If you haven’t already, it is time to take note of the Accessibility for Ontarian’s with Disabilities Act (the “Act”). The Act’s purpose is to achieve accessibility for Ontarians with disabilities with respect to goods, services, facilities, accommodation, employment, buildings, structures and premises by 2025. To achieve this goal, all organizations in Ontario with one or more employees are required to comply with the Act. The requirements that your organization must meet—and the deadline they must meet them by—will depend on the size and type of your organization.
Why should you be taking note of the Act now? Notably, all private sector and non-profit organizations with 20 or more employees are required to file an “Accessibility Compliance Report” in 2017. The Accessibility Compliance Report will require these organizations to confirm that they have met all of their obligations under the Act. Further, while such organizations with less than 20 employees do not need to file these Accessibility Compliance Reports, they still must comply with the Act. The Accessibility Directorate of Ontario has been conducting spot checks of organizations that are not required to file Accessibility Compliance Reports to confirm that they are, nevertheless, complying with the Act.
In short, if you haven’t done so already, it is time to confirm what your obligations are under the Act and take the steps necessary to comply with them. Some examples of obligations under the Act that apply to most private sector and non-profit organizations with between 1 and 49 employees are as follows:
Accessible Customer Service – By January 1, 2012, organizations were to have been providing accessible customer service.
Accessibility Policies – By January 1, 2015, “accessibility policies” setting out the organization’s practices and procedures with respect to accessibility were to have been created.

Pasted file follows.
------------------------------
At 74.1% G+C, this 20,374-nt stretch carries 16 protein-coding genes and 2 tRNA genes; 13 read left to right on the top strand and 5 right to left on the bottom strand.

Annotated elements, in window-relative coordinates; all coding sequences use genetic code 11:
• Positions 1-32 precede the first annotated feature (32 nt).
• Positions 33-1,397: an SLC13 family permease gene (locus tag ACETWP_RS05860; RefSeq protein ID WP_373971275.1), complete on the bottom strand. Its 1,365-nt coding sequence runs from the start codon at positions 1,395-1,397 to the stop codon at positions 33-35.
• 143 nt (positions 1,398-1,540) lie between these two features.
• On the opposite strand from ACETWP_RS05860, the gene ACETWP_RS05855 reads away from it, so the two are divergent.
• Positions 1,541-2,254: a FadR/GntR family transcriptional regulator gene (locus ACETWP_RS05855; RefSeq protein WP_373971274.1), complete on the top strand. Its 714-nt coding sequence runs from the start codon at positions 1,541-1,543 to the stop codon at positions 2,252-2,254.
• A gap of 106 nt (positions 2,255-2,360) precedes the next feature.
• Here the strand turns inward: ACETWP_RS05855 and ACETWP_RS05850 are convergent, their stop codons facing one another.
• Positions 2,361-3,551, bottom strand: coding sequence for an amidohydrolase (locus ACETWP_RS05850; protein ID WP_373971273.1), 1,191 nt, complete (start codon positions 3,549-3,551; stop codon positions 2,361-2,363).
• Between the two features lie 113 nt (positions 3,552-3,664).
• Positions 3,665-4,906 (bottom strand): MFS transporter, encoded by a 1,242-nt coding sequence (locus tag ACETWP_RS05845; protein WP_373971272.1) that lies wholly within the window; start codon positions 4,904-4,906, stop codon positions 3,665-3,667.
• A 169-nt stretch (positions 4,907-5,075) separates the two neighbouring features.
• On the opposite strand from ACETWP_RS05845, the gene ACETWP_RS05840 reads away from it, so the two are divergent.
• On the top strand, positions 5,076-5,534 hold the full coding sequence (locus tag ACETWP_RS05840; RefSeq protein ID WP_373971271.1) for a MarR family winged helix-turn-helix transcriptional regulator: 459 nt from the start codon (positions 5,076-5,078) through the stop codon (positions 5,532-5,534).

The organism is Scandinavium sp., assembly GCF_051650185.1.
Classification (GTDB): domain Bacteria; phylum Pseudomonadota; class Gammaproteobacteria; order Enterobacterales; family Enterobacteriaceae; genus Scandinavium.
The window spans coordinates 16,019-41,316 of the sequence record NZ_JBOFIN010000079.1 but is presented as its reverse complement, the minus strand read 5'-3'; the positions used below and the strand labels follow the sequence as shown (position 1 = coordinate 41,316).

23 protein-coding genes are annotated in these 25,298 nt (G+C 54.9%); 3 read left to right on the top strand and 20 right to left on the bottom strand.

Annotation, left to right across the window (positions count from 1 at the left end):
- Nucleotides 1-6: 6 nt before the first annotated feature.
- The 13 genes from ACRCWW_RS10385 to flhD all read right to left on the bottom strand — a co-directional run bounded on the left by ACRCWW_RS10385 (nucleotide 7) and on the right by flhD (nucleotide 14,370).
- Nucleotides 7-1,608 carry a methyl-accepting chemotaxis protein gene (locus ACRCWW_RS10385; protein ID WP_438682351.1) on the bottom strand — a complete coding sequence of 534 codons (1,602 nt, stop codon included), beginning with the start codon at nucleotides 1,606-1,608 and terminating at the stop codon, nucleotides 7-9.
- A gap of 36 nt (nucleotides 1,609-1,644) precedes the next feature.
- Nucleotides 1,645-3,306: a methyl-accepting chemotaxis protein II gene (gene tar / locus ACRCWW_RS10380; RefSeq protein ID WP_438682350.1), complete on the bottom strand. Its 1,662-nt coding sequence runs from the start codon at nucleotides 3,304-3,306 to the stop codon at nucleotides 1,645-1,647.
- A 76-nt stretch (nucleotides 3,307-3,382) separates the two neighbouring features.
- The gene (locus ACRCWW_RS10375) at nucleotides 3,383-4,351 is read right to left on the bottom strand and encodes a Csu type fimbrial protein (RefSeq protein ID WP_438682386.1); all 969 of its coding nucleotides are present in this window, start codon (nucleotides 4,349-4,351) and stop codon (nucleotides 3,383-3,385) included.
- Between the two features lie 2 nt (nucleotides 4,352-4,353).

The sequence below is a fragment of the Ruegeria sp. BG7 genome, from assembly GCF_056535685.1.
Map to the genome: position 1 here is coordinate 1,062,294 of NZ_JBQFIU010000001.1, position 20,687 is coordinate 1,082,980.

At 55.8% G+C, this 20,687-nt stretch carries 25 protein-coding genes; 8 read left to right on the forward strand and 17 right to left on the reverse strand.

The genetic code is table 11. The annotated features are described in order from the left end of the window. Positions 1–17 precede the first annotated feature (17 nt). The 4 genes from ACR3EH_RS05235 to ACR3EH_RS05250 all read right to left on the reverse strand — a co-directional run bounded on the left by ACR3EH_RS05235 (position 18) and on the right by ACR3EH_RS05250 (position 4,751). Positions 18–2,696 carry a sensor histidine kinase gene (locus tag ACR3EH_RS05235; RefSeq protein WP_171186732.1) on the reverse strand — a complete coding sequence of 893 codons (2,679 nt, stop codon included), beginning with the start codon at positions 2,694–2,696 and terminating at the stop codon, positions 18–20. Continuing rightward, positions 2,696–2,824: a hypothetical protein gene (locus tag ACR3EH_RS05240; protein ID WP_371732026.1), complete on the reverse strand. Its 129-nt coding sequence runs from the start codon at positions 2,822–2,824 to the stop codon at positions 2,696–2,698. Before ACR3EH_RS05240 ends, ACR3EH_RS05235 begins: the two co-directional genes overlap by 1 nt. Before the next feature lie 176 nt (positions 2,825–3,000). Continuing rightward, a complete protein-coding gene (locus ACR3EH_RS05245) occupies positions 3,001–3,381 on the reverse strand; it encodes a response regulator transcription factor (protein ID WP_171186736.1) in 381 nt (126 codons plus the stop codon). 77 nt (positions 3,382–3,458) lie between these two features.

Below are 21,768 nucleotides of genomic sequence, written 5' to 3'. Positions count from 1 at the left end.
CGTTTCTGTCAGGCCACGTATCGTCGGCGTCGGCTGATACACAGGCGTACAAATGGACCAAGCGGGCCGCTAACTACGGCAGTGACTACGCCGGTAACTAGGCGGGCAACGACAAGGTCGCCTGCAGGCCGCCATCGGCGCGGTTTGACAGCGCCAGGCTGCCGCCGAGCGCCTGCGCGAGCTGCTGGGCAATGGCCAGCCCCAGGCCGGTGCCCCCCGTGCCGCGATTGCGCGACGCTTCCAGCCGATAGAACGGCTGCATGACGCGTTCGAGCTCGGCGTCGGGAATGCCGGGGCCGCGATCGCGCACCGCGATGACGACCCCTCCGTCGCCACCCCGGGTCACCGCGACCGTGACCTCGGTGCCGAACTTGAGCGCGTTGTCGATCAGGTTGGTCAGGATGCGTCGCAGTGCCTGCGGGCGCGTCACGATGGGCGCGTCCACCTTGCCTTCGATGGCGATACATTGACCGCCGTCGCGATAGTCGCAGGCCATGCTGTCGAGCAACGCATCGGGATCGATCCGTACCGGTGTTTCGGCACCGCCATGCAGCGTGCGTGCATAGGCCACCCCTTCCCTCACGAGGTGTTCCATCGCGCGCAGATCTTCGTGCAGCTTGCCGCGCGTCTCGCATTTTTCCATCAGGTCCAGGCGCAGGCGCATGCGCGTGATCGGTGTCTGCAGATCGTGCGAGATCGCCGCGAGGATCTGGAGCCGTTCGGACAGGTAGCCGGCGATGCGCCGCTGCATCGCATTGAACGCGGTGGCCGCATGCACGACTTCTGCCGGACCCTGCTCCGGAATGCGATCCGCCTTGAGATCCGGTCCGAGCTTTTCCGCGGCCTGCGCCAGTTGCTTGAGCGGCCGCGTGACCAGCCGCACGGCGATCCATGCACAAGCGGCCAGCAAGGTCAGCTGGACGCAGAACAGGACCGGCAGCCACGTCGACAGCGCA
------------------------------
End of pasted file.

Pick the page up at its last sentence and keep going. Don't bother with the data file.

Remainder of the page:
Employee Training – By January 1, 2016, all employees and volunteers were to have been trained on the accessibility requirements that apply to their jobs and to the organization. Dependent on the size of the organization, it may be required to keep a record of such training.
Public Information – As of January 1, 2017, organizations must provide their public information in an accessible format when requested.
Employment Practices – As of January 1, 2017, organizations must make their employment hiring, retention and career development opportunities accessible.
Employment Practices – As of January 1, 2018, if you build new or redevelop existing public spaces (such as service counters, waiting areas with fixed seating or parking lots), you must comply with specific accessibility guidelines.
This is only a snapshot of the obligations required under the Act. Other obligations range from making self-serve kiosks accessible to making it easy for people with disabilities to provide feedback when asked. Feeling overwhelmed? To assist you, the Government of Ontario has a comprehensive website that sets out a timeline for your organization to follow. You can access this webpage at www.ontario.ca/page/accessibility-laws.
Stephanie Lalonde is an Associate with Brazeau Seller Law. She practices in the areas of Wills, Estates and Tax Law. Stephanie can be reached at 613-237-4000 Ext. 272 or firstname.lastname@example.org. For more information about Stephanie, please visit www.brazeauseller.com.
Disclaimer and Cautionary Note
The foregoing provides only an overview and does not constitute legal advice or establish a lawyer-client relationship with the authors or Brazeau Seller Law. Readers are cautioned against making any decisions based on this material alone. Rather, specific legal advice should be obtained from a qualified lawyer.